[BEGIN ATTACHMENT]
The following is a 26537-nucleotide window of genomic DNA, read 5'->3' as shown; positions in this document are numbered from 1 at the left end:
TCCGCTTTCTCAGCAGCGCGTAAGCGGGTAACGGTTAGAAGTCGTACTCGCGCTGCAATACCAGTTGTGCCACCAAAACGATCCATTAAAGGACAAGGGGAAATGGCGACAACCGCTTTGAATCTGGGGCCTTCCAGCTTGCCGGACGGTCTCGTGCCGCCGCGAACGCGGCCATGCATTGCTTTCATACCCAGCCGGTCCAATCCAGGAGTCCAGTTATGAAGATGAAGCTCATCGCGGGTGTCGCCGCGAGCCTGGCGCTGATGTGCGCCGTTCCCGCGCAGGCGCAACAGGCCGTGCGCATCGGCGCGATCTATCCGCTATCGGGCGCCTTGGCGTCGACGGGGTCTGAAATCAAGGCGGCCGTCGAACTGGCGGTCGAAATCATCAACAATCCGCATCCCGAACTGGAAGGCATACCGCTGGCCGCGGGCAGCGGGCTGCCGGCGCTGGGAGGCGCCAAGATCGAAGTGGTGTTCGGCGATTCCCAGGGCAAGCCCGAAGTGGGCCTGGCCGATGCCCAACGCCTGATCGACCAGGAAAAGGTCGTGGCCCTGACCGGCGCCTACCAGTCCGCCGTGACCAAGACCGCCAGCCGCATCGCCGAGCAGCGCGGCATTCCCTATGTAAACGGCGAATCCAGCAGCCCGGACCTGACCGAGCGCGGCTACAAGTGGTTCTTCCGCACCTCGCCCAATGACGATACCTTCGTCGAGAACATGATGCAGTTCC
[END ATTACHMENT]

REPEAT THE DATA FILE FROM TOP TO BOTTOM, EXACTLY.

The following is a 26537-nucleotide window of genomic DNA, read 5'->3' as shown; positions in this document are numbered from 1 at the left end:
TCCGCTTTCTCAGCAGCGCGTAAGCGGGTAACGGTTAGAAGTCGTACTCGCGCTGCAATACCAGTTGTGCCACCAAAACGATCCATTAAAGGACAAGGGGAAATGGCGACAACCGCTTTGAATCTGGGGCCTTCCAGCTTGCCGGACGGTCTCGTGCCGCCGCGAACGCGGCCATGCATTGCTTTCATACCCAGCCGGTCCAATCCAGGAGTCCAGTTATGAAGATGAAGCTCATCGCGGGTGTCGCCGCGAGCCTGGCGCTGATGTGCGCCGTTCCCGCGCAGGCGCAACAGGCCGTGCGCATCGGCGCGATCTATCCGCTATCGGGCGCCTTGGCGTCGACGGGGTCTGAAATCAAGGCGGCCGTCGAACTGGCGGTCGAAATCATCAACAATCCGCATCCCGAACTGGAAGGCATACCGCTGGCCGCGGGCAGCGGGCTGCCGGCGCTGGGAGGCGCCAAGATCGAAGTGGTGTTCGGCGATTCCCAGGGCAAGCCCGAAGTGGGCCTGGCCGATGCCCAACGCCTGATCGACCAGGAAAAGGTCGTGGCCCTGACCGGCGCCTACCAGTCCGCCGTGACCAAGACCGCCAGCCGCATCGCCGAGCAGCGCGGCATTCCCTATGTAAACGGCGAATCCAGCAGCCCGGACCTGACCGAGCGCGGCTACAAGTGGTTCTTCCGCACCTCGCCCAATGACGATACCTTCGTCGAGAACATGATGCAGTTCC